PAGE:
6 Signs that Help Identify Depression
“There is a stigma around mental illness,” says Cvengros, PhD, a clinical psychologist at Rush University Medical Center. In Jamies Cvengros, PhD experience, people avoid talking about depression.
Early Warning Signs of Depression
Learning to recognize these six nonverbal signs can assist in helping people in your life who may be struggling with depression.
Changing body language
“If someone in your life is depressed, you’ll probably notice that their body language changes” Cvengros says. Some people might make less eye contact or their hand gestures may become less frequent or slower.
Not engaging in conversation
They may speak slower or not be as active in the flow of conversation. Similarly, they may not answer phone calls or respond to emails or texts.
Lack of engagement may extend to chores at home, or performance at work. “These signs are often misinterpreted as laziness or disinterest. There might be an underlying cause.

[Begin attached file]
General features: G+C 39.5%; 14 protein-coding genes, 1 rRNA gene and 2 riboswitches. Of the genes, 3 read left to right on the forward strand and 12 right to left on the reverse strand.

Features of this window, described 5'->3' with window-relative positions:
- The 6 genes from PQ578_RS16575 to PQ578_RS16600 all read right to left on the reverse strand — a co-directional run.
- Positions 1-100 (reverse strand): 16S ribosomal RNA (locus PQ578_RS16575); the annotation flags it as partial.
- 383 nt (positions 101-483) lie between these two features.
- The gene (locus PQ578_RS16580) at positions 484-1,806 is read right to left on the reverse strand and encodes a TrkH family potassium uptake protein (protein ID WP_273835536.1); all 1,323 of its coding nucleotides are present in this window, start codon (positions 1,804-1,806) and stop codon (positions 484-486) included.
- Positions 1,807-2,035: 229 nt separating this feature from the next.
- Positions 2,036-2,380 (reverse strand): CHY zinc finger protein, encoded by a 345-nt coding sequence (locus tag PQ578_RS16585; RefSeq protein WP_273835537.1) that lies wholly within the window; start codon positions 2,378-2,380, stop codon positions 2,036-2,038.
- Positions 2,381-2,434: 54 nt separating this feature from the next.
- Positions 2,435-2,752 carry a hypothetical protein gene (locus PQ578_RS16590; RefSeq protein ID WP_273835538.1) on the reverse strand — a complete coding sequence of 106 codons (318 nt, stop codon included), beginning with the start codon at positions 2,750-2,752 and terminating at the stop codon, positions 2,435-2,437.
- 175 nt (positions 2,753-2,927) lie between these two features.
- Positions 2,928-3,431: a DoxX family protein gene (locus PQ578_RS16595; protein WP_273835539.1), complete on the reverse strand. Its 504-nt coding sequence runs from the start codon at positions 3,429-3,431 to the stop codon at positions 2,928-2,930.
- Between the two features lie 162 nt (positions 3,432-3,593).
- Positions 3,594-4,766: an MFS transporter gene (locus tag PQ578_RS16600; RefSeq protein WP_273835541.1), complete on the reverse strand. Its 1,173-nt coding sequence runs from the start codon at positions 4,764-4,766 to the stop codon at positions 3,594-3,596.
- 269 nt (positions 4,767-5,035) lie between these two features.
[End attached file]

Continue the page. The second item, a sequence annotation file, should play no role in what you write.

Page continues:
Avoiding favorite actives
For many suffering from the condition, actives that they used to enjoy, they pull back from.
Sleeping or eating too much-or too little
Some people with depression lose interest in food and have a hard time falling asleep. This can lead to eating as a way to cope with their distress.
Declining physical health
Lack of sleep can weaken the immune system, making people more prone to infection and other illness.
After reading these signs you or a loved one may be experiencing one or many of these signs. To distinguish between normal and coping depression, pay attention to how long the changes last. “Ask how they’re doing if there is anything you can do to help,” she advises.
For additional information about depression, you can read about mental health and behavior in our medical library. You can also contact a clinical psychologist at Rush University Medical Center. Rush University Medical Center is located at 1653 W. Congress Parkway in Chicago, Illinois.